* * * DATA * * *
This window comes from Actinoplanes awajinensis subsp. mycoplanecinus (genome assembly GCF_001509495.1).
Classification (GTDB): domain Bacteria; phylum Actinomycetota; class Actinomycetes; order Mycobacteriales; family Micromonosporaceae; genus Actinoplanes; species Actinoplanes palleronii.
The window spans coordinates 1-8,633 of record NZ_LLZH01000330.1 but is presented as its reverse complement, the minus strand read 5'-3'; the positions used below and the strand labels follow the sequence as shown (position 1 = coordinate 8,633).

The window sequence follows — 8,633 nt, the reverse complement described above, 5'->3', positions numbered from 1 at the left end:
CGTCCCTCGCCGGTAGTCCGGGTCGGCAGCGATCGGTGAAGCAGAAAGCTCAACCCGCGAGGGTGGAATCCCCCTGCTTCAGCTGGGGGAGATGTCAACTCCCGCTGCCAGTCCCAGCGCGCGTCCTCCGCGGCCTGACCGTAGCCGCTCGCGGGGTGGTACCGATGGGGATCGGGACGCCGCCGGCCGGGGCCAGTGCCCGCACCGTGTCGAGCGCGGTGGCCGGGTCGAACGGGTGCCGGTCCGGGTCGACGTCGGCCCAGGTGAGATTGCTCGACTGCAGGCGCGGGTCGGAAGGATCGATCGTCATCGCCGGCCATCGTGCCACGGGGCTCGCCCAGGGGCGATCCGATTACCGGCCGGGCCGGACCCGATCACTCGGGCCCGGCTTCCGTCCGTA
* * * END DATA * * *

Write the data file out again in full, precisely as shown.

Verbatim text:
This window comes from Actinoplanes awajinensis subsp. mycoplanecinus (genome assembly GCF_001509495.1).
Classification (GTDB): domain Bacteria; phylum Actinomycetota; class Actinomycetes; order Mycobacteriales; family Micromonosporaceae; genus Actinoplanes; species Actinoplanes palleronii.
The window spans coordinates 1-8,633 of record NZ_LLZH01000330.1 but is presented as its reverse complement, the minus strand read 5'-3'; the positions used below and the strand labels follow the sequence as shown (position 1 = coordinate 8,633).

The window sequence follows — 8,633 nt, the reverse complement described above, 5'->3', positions numbered from 1 at the left end:
CGTCCCTCGCCGGTAGTCCGGGTCGGCAGCGATCGGTGAAGCAGAAAGCTCAACCCGCGAGGGTGGAATCCCCCTGCTTCAGCTGGGGGAGATGTCAACTCCCGCTGCCAGTCCCAGCGCGCGTCCTCCGCGGCCTGACCGTAGCCGCTCGCGGGGTGGTACCGATGGGGATCGGGACGCCGCCGGCCGGGGCCAGTGCCCGCACCGTGTCGAGCGCGGTGGCCGGGTCGAACGGGTGCCGGTCCGGGTCGACGTCGGCCCAGGTGAGATTGCTCGACTGCAGGCGCGGGTCGGAAGGATCGATCGTCATCGCCGGCCATCGTGCCACGGGGCTCGCCCAGGGGCGATCCGATTACCGGCCGGGCCGGACCCGATCACTCGGGCCCGGCTTCCGTCCGTA